Paul Graham:   “How do you pick the right platforms? The usual way is to hire good programmers and let them choose. But there is a trick you could use if you're not a programmer: visit a top computer science department and see what they use in research projects.” 
 
I agree with the first half.  A great way to pick a platform (if you’re not a programmer yourself) is to hire great programmers (not just good ones) and let them choose.  But, I don’t think visiting a computer science department and seeing what they use in research projects is an effective strategy.  Here are my issues with this particular approach:
  1. Being a prior computer science student myself, I have a bit of a feel for how platforms get picked for research projects.  Rarely do these coincide with how startups in the real world work.  People in academic research projects are often solving for a very different problem with very different motivations than a startup.  Lots of research projects are a learning exercise.  Most startups are a building exercise.  The desired outcomes are often vastly different.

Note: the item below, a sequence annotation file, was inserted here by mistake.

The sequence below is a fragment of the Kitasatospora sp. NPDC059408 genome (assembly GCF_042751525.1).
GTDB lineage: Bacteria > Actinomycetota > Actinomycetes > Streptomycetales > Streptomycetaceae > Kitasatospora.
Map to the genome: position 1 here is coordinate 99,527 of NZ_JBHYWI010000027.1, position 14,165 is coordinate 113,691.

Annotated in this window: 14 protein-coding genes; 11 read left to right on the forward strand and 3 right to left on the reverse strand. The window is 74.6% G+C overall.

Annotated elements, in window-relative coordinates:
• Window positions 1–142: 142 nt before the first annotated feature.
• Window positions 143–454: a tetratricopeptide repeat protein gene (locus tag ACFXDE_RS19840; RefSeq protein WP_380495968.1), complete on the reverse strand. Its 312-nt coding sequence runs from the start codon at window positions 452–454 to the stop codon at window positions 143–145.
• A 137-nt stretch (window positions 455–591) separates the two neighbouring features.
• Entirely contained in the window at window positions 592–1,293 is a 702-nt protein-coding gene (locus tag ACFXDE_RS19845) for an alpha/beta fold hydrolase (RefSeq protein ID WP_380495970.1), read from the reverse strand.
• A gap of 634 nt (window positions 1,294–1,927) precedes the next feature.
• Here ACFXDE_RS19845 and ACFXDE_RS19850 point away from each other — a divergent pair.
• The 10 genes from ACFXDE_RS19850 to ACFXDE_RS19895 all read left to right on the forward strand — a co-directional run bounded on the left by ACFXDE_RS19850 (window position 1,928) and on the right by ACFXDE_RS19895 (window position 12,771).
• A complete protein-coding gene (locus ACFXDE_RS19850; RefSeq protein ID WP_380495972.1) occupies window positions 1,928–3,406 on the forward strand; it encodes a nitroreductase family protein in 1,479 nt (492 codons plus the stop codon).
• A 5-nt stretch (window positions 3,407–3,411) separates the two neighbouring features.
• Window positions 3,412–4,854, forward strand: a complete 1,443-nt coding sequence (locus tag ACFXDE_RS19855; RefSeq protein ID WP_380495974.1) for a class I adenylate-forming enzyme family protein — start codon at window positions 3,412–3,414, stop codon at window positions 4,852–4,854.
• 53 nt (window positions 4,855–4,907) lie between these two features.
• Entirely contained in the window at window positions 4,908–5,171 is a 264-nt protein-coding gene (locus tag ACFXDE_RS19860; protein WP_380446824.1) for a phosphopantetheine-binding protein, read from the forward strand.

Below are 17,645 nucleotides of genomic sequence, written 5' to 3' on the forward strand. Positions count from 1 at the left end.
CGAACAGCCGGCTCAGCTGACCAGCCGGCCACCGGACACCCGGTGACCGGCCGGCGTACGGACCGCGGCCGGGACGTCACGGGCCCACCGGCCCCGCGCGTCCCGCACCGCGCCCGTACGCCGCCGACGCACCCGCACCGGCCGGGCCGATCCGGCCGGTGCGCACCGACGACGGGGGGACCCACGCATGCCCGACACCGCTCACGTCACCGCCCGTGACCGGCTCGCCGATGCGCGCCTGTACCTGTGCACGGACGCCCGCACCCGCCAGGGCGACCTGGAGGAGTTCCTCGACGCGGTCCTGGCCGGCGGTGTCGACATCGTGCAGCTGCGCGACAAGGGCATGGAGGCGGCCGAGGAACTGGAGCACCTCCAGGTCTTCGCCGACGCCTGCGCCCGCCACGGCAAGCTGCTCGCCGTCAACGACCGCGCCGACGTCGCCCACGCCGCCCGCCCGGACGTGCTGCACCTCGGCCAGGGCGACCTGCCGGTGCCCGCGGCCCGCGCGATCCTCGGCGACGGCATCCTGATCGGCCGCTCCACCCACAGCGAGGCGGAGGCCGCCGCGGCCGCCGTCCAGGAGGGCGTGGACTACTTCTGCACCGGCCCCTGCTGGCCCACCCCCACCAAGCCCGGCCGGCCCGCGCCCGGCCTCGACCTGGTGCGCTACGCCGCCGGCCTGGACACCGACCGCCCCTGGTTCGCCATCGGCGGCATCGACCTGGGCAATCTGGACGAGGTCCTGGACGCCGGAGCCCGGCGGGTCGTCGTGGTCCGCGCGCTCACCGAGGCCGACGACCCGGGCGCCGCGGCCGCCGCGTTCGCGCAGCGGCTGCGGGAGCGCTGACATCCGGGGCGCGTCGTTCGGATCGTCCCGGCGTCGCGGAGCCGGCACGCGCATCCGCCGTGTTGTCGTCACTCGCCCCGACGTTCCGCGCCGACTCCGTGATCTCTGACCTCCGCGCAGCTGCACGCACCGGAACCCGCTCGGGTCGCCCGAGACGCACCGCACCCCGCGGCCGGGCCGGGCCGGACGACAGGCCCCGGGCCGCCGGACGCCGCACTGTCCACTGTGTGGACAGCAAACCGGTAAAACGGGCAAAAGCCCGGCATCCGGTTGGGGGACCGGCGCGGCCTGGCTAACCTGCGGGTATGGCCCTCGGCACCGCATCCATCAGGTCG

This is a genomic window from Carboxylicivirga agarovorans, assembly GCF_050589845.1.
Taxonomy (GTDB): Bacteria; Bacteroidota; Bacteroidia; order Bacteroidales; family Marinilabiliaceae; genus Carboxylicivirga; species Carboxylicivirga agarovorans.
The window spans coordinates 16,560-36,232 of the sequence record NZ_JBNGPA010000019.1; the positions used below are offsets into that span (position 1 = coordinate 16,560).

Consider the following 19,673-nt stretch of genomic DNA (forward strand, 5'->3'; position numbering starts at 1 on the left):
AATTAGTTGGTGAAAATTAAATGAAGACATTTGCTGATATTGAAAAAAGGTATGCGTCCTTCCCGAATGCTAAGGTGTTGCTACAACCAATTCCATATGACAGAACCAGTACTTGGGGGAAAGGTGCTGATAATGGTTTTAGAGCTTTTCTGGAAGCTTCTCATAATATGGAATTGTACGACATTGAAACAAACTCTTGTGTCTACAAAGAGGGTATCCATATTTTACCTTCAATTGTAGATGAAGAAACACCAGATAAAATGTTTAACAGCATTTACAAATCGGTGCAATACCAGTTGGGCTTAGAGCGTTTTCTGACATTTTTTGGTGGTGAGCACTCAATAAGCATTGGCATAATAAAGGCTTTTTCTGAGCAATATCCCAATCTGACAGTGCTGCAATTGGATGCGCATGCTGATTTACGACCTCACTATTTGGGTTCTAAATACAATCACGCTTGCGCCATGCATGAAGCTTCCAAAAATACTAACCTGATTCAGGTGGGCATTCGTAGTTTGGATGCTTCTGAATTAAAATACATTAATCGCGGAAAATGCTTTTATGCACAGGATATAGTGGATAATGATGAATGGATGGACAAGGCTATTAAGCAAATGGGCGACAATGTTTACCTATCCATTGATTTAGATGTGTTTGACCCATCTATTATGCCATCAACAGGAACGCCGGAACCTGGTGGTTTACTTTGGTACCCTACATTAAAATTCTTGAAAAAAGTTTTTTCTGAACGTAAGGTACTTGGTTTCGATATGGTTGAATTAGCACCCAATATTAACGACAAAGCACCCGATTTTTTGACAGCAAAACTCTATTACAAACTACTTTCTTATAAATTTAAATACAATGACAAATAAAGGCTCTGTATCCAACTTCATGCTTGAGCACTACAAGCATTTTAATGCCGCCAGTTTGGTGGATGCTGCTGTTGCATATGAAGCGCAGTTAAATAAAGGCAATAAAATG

1. The platform selection process is sometimes domain and/or user specific.  For example, though Python is a cool language (and I’m sure there are many academics that like it), if you are seeking to build the next big killer desktop application to run on Windows, it will likely prove to be a fatal choice.  The reason is simple.  From a user’s perspective, they expect a Windows application to look and feel like a Windows application.  Chances are, your Python desktop app won’t quite feel “just right” (the user’s dog will bark at it).  This is a case where the users do care about the platform choice because it actually impacts what they experience.  Similar arguments can be made for other target areas like mobile applications.

  1. There may be other dependencies (i.e. integration points) that influence your decision.  As a startup, if you are building an application that will be an extension of an existing application (or consume its services somehow), it often helps to pick a platform that is conducive to that integration.  For example, if you’re building an Outlook plug-in, you probably don’t want to use Ruby for that (even though it might support COM).  


Basically, it seems that Paul thinks that all startups are going after “change the world” strategies and don’t need to concern themselves with user preferences, business domains or the need for integration with existing systems.  Though it would be great if this were true, it’s really not.  

What do you think?  Am I off-base here?  Are all of you writing world-changing software applications that need to use the higher-end languages and platforms from computer science research groups?  Or, are at least a few of you taking a less glamorous (but practical) approach?